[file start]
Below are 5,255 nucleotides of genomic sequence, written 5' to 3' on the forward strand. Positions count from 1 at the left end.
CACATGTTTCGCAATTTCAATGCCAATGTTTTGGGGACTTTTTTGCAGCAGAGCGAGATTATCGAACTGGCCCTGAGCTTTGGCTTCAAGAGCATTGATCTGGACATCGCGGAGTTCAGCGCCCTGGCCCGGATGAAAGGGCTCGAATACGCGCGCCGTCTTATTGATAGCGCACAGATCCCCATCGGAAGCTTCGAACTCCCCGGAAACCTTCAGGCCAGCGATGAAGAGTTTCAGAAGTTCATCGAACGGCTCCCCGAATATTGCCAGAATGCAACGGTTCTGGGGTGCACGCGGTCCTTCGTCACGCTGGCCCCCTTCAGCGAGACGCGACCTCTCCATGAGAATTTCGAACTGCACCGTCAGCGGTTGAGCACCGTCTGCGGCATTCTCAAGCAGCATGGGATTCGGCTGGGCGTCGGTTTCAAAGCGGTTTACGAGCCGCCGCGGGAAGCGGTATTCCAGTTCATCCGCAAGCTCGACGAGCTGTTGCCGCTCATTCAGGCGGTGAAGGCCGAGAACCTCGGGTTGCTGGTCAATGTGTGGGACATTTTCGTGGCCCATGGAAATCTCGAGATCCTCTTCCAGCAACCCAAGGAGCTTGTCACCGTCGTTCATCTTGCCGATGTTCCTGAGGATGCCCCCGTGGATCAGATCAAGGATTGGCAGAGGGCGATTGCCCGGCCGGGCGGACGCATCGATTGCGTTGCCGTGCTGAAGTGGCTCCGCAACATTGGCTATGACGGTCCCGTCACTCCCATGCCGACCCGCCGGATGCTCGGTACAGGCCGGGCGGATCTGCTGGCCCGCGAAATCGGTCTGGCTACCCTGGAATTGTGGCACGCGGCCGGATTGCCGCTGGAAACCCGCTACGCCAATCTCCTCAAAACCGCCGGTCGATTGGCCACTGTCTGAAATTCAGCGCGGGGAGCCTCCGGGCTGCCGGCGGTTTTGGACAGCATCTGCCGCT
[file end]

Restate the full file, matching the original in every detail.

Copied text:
Below are 5,255 nucleotides of genomic sequence, written 5' to 3' on the forward strand. Positions count from 1 at the left end.
CACATGTTTCGCAATTTCAATGCCAATGTTTTGGGGACTTTTTTGCAGCAGAGCGAGATTATCGAACTGGCCCTGAGCTTTGGCTTCAAGAGCATTGATCTGGACATCGCGGAGTTCAGCGCCCTGGCCCGGATGAAAGGGCTCGAATACGCGCGCCGTCTTATTGATAGCGCACAGATCCCCATCGGAAGCTTCGAACTCCCCGGAAACCTTCAGGCCAGCGATGAAGAGTTTCAGAAGTTCATCGAACGGCTCCCCGAATATTGCCAGAATGCAACGGTTCTGGGGTGCACGCGGTCCTTCGTCACGCTGGCCCCCTTCAGCGAGACGCGACCTCTCCATGAGAATTTCGAACTGCACCGTCAGCGGTTGAGCACCGTCTGCGGCATTCTCAAGCAGCATGGGATTCGGCTGGGCGTCGGTTTCAAAGCGGTTTACGAGCCGCCGCGGGAAGCGGTATTCCAGTTCATCCGCAAGCTCGACGAGCTGTTGCCGCTCATTCAGGCGGTGAAGGCCGAGAACCTCGGGTTGCTGGTCAATGTGTGGGACATTTTCGTGGCCCATGGAAATCTCGAGATCCTCTTCCAGCAACCCAAGGAGCTTGTCACCGTCGTTCATCTTGCCGATGTTCCTGAGGATGCCCCCGTGGATCAGATCAAGGATTGGCAGAGGGCGATTGCCCGGCCGGGCGGACGCATCGATTGCGTTGCCGTGCTGAAGTGGCTCCGCAACATTGGCTATGACGGTCCCGTCACTCCCATGCCGACCCGCCGGATGCTCGGTACAGGCCGGGCGGATCTGCTGGCCCGCGAAATCGGTCTGGCTACCCTGGAATTGTGGCACGCGGCCGGATTGCCGCTGGAAACCCGCTACGCCAATCTCCTCAAAACCGCCGGTCGATTGGCCACTGTCTGAAATTCAGCGCGGGGAGCCTCCGGGCTGCCGGCGGTTTTGGACAGCATCTGCCGCT